Next Article in Journal
Cytotoxicity of Quantum Dots in Receptor-Mediated Endocytic and Pinocytic Pathways in Yeast
Previous Article in Journal
Dual Deletion of Keap1 and Rbpjκ Genes in Liver Leads to Hepatomegaly and Hypercholesterolemia
Font Type:
Arial Georgia Verdana
Font Size:
Aa Aa Aa
Line Spacing:
Column Width:

An Explainable Deep Learning Classifier of Bovine Mastitis Based on Whole-Genome Sequence Data—Circumventing the p >> n Problem

Krzysztof Kotlarz
Magda Mielczarek
Przemysław Biecek
Katarzyna Wojdak-Maksymiec
Tomasz Suchocki
Piotr Topolski
Wojciech Jagusiak
6,7 and
Joanna Szyda
Biostatistics Group, Department of Genetics, Wroclaw University of Environmental and Life Sciences, Kozuchowska 7, 51-631 Wroclaw, Poland
University Cancer Diagnostic Center, Poznan University of Medical Science, 61-701 Poznan, Poland
Faculty of Mathematics, Informatics and Mechanics, University of Warsaw, Banacha 2, 02-097 Warsaw, Poland
Faculty of Mathematics and Information Science, Warsaw University of Technology, 00-662 Warsaw, Poland
Department of Genetics and Animal Breeding, West Pomeranian University of Technology, Aleja Piastow 45, 70-311 Szczecin, Poland
National Research Institute of Animal Production, Krakowska 1, 32-083 Balice, Poland
Faculty of Animal Science, University of Agriculture in Krakow, al. Mickiewicza 24/28, 30-059 Kraków, Poland
Author to whom correspondence should be addressed.
Int. J. Mol. Sci. 2024, 25(9), 4715;
Submission received: 29 March 2024 / Revised: 19 April 2024 / Accepted: 23 April 2024 / Published: 26 April 2024
(This article belongs to the Section Molecular Genetics and Genomics)


The serious drawback underlying the biological annotation of whole-genome sequence data is the p >> n problem, which means that the number of polymorphic variants (p) is much larger than the number of available phenotypic records (n). We propose a way to circumvent the problem by combining a LASSO logistic regression with deep learning to classify cows as susceptible or resistant to mastitis, based on single nucleotide polymorphism (SNP) genotypes. Among several architectures, the one with 204,642 SNPs was selected as the best. This architecture was composed of two layers with, respectively, 7 and 46 units per layer implementing respective drop-out rates of 0.210 and 0.358. The classification of the test data resulted in AUC = 0.750, accuracy = 0.650, sensitivity = 0.600, and specificity = 0.700. Significant SNPs were selected based on the SHapley Additive exPlanation (SHAP). As a final result, one GO term related to the biological process and thirteen GO terms related to molecular function were significantly enriched in the gene set that corresponded to the significant SNPs. Our findings revealed that the optimal approach can correctly predict susceptibility or resistance status for approximately 65% of cows. Genes marked by the most significant SNPs are related to the immune response and protein synthesis.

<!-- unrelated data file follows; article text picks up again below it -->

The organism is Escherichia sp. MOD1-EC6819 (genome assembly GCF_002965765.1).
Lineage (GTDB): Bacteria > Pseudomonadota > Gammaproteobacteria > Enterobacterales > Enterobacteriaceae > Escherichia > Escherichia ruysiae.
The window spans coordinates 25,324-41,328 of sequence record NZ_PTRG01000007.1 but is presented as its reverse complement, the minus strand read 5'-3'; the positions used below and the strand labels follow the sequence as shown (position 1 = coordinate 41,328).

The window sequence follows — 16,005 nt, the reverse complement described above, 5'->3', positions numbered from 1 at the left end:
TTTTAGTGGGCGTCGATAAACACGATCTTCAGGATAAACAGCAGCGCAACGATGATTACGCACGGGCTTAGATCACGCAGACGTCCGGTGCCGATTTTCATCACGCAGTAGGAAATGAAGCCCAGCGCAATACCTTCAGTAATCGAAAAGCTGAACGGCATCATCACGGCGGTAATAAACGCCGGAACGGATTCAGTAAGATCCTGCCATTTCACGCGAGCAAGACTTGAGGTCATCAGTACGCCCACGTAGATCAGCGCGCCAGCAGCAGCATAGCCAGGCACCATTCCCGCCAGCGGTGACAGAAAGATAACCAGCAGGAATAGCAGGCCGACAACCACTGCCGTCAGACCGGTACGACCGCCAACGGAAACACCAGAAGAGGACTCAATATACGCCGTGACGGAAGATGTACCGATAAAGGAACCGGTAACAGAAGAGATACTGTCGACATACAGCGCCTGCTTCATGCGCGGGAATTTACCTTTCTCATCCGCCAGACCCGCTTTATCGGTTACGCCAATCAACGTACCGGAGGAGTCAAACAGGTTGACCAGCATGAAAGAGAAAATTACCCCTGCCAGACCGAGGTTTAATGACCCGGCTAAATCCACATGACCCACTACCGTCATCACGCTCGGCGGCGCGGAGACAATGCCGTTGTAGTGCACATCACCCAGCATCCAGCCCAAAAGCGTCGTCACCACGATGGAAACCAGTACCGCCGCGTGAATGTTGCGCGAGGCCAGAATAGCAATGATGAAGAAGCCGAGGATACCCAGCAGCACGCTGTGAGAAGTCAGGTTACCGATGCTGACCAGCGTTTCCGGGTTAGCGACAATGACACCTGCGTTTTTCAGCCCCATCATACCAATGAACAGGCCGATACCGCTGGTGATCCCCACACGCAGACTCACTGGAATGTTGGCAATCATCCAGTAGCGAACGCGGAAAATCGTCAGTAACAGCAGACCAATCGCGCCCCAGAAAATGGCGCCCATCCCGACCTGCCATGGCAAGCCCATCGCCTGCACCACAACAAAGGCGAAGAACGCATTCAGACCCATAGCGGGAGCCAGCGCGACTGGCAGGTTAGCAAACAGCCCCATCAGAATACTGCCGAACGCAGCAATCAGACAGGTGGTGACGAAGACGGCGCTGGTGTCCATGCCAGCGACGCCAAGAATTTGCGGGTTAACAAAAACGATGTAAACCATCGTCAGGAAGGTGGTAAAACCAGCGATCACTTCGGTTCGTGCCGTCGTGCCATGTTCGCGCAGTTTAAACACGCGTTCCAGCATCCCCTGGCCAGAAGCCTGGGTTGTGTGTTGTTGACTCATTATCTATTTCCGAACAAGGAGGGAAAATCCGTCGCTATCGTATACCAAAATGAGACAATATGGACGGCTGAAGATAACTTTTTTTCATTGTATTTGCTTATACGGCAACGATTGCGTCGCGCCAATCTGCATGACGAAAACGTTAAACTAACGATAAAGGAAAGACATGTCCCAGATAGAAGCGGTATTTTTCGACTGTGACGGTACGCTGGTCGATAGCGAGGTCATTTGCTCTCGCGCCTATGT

1. Introduction

Due to the development of high-throughput technology, the past few decades have seen a considerable increase in the availability of genomic data [1,2]. Among them, the most common data structure is the whole-genome sequence (WGS) that is nowadays available for thousands of individuals representing various species, e.g., the European 1+ Million Genomes Initiative for humans ( or the 1000 Bull Genomes Project for cattle [3]. Effective and efficient computing methods are emerging issues regarding the storage, analysis, and interpretation of this flood of biological information [4,5]. However, the most serious drawback underlying the utilization of WGS data is their statistical nature, the so-called p >> n problem, which means that the number of predictors, i.e., polymorphic variants (p) is much larger than the number of available phenotypic records (n) [6]. This impedes the application of standard statistical models, such as regression, unless we decide to split the available predictors into a single (oligo) predictor analysis, which is often the case in Genome-Wide Association Studies (GWAS), in which, despite the availability of millions of polymorphic variants to test their association with phenotypes, many single-variant models are applied [7,8], followed by multiple testing correction of the individual hypothesis tests. However, this is related to the loss of an important source of information contained in high-throughput data, that is, the interaction between particular predictors. One possible way around the p >> n problem is to use models that impose some shrinkage in the estimation of effects—like, e.g., mixed models, ridge regression, or LASSO. Another recent trend is to use deep learning (DL), which in many areas offers higher accuracy in classification or prediction. DL has been increasingly used in computational biology, for example, in genomics to identify regulatory variants [9] or in clinical genetics to predict the effect of mutations [10] applied to a wide range of biological materials, from single cells [11] to tissues [12]. However, despite the great flexibility regarding analyzed data structures, a critical problem in using DL is the underlying complexity of the algorithms, which makes it difficult to interpret the outcome in terms of formally defined statistical hypotheses and, consequently, to formulate biologically interpretable conclusions.